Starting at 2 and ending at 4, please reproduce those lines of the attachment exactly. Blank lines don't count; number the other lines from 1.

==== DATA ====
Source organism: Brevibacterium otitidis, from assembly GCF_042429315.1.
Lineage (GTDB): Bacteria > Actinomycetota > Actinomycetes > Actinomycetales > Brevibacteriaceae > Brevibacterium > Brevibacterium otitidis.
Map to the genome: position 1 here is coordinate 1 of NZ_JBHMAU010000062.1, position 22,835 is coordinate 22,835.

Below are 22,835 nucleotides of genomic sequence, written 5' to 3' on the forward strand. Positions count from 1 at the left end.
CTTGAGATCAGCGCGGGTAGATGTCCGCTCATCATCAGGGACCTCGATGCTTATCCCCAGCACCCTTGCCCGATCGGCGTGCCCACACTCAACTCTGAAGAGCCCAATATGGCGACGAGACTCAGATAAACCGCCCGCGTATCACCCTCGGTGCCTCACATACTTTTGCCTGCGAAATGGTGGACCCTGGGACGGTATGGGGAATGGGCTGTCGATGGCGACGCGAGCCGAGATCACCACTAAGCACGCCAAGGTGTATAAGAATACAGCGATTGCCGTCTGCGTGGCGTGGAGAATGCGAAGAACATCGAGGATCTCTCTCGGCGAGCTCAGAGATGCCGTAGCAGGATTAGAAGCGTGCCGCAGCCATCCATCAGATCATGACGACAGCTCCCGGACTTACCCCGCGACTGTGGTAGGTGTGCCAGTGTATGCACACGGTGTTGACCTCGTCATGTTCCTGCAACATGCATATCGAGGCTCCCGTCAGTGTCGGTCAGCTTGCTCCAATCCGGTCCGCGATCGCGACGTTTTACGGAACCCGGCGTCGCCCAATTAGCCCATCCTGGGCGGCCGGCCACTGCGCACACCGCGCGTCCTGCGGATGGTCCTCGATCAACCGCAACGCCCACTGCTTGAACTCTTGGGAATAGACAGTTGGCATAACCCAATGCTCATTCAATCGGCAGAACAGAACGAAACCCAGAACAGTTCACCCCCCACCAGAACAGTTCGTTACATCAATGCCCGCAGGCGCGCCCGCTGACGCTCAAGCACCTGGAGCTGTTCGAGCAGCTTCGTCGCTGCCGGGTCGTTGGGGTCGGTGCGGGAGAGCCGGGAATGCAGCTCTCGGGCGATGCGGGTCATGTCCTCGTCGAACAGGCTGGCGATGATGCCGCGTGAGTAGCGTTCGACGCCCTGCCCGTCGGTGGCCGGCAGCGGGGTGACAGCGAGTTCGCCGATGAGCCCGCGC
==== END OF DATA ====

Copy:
Lineage (GTDB): Bacteria > Actinomycetota > Actinomycetes > Actinomycetales > Brevibacteriaceae > Brevibacterium > Brevibacterium otitidis.
Map to the genome: position 1 here is coordinate 1 of NZ_JBHMAU010000062.1, position 22,835 is coordinate 22,835.

Below are 22,835 nucleotides of genomic sequence, written 5' to 3' on the forward strand. Positions count from 1 at the left end.